Tuesday, August 02, 2005

Grandma Stops Traffic on Bannerghatta Road

Driving around Bangalore the last 10 months, I've gotten used to seeing pretty much everything on the roads - hawkers on foot with their pushcarts full of vegetables vying for space with Scorpios and BTS buses at traffic lights, a motorbike for two carrying four or five, and kids on the way from school hanging precariously out of autorickshaws.

Today's sight, however, fully retained it's shock value.

I was riding in a car on Bannerghatta Road. Work is finally getting done on that road to widen and pave it, so traffic was moving at a fast pace. As we passed an apartment complex on the left, I noticed an old lady with a red handbag making her way off the footpath and on to the road, probably in anticipation of a bus or to flag down an auto, I thought. But she did not stop moving. As our car passed her, she strode toward the middle of road, holding up her red handbag.

Traffic came to a screeching halt. She had stopped a huge school bus, about 10 motorbikes, at least 6 cars, and a couple of autos.

We had to make a U-turn at the next cut in the median to get to where we were going, so we made the turn and hurried back to where she was. She had a counterpart on the other side of the street, who had managed to stop traffic (including us) in the other direction as well. With traffic at a standstill in both directions of Bannerghatta Road, a big group of children crossed the road to go to their homes!

When the children had crossed the road and traffic started moving again, I craned my neck to get a good look at the red handbag. It read: STOP PLEASE. The old lady had fashioned a stop sign out of a handbag.

This episode, which lasted less than a minute, was as heartwarming as it was shocking.

Crossing a street at any time of day is a stressful exercise. Traffic lights are far apart and there is no concept of vehicular traffic giving way to pedestrian traffic. Many a time, I have found myself stuck in the middle of a street with traffic whizzing by me on both sides.

What a wonderful way of ensuring children's safety. With a little bit of involvement, a community came together to do what was necessary.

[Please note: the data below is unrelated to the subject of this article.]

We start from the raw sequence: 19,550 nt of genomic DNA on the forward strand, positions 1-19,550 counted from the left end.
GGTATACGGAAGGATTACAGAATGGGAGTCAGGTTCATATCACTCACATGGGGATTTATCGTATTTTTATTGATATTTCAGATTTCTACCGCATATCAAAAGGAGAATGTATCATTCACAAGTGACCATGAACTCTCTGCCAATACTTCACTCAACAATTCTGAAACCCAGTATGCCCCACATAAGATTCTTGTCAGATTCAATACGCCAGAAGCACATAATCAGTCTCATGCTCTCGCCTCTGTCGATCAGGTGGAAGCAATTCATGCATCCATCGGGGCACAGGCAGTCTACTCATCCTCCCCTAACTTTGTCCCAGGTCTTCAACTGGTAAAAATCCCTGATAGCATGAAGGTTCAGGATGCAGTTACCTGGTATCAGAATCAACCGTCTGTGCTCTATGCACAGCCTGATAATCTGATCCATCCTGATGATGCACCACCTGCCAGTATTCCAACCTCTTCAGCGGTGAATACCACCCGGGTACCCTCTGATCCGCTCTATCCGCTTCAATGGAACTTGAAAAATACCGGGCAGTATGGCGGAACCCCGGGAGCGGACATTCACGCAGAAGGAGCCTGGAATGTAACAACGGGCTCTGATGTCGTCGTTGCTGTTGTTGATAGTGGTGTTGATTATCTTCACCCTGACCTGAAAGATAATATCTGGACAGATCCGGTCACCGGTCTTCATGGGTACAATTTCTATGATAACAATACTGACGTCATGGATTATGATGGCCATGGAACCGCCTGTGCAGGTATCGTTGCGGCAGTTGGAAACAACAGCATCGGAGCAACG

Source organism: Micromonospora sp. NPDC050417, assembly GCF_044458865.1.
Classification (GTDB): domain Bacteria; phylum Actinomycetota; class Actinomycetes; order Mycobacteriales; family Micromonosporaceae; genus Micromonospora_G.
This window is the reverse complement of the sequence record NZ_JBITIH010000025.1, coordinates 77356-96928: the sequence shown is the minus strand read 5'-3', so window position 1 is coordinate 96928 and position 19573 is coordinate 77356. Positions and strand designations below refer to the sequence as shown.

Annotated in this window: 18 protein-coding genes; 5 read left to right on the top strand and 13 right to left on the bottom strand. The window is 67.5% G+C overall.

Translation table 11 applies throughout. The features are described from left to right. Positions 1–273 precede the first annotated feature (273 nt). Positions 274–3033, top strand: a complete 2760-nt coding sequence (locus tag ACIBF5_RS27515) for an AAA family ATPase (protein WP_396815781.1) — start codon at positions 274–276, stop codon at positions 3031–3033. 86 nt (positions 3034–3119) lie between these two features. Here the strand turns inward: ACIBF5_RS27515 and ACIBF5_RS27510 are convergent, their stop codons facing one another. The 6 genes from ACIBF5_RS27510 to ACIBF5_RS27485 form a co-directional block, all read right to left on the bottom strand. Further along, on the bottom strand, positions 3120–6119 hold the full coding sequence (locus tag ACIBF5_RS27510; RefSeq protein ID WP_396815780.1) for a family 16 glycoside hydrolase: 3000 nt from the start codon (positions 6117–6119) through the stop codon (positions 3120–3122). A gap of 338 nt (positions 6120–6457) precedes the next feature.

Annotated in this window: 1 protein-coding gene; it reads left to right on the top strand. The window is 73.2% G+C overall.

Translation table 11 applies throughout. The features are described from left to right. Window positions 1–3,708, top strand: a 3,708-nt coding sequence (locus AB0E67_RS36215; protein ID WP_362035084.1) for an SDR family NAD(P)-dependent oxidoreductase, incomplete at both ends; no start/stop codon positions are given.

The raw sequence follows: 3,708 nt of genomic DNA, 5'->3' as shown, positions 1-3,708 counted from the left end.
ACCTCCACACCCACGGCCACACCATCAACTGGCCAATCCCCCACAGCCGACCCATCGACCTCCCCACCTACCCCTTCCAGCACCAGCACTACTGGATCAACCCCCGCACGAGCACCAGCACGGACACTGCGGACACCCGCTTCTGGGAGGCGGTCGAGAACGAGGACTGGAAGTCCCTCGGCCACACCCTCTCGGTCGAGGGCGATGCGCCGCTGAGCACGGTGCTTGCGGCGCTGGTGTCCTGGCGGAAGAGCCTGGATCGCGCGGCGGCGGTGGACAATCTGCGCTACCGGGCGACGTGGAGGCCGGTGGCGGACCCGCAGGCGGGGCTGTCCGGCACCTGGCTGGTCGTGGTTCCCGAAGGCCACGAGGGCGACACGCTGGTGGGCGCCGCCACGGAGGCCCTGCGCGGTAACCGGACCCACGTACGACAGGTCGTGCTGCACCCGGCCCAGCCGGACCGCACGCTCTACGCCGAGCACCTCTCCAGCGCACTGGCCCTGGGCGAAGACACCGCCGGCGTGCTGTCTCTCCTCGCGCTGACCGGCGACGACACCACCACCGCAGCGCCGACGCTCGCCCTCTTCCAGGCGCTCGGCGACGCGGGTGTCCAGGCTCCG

gawker said...

thats damn funny. It's sad though that old women have to risk their lives in order to keep children safe.

Sourin Rao said...

Only in India :)). Damn funny. My wife is from Bangalore and she just dreads walking on the streets because of the traffic. I dunno abt B'lore, but in Bombay, at least the suburbs, meandering cows, eunuchs, street beggars and urchins act as speed brakes for ongoing traffic.

Your article had me chuckling in the morning. So I see you've figured out the links. Thanks for link to my URL.

Sujatha Bagal said...

Gawker: Yeah, pretty pathetic. You have to admire grandma's pluck (or desperation?). I did feel sad about the whole thing, but only after I stopped laughing.

Sourin: We have all and more of those in Bangalore, but as usual, never when you need them.

Unknown said...

I see the tinch of sarcasm from so called indians who typically live in the west. Sad to hear this "happens only in india" refrain. I find this peculiar trait of looking down on their own country peculiar with indians - especially those who are now NRIs. In the West, everyone gangs up to cover up their shortcomings as nations, Indians gang up to expose them in public- shame on you!

Sujatha Bagal said...

Hi George, thanks for reading and commenting.

I respect your thoughts but my opinion is that nothing comes from "ganging up to cover up shortcomings" and I don't believe that Western nations do that uniformly either.

If we don't have a dispassionate eye, belive me no problem is going to get solved.

And when someone says "Only in India!" I take it to come from a place where there is pride, fondness and nostalgia (this sort of comment is not limited to NRIs, but also people who have traveled to other countries but do live in India) for India and its uniqueness - whether good or bad. I'm, sorry you picked up only on the tinge of sarcasm and nothing else.


Anonymous said...

The crossing guards at the schools here are mostly retired people,and they do it as voluntary work .I've always thought that it was something that retired people in India could do.Parents would love them for their help.I admire that grandma for her spunk and am glad that there are aged people back home who does these things.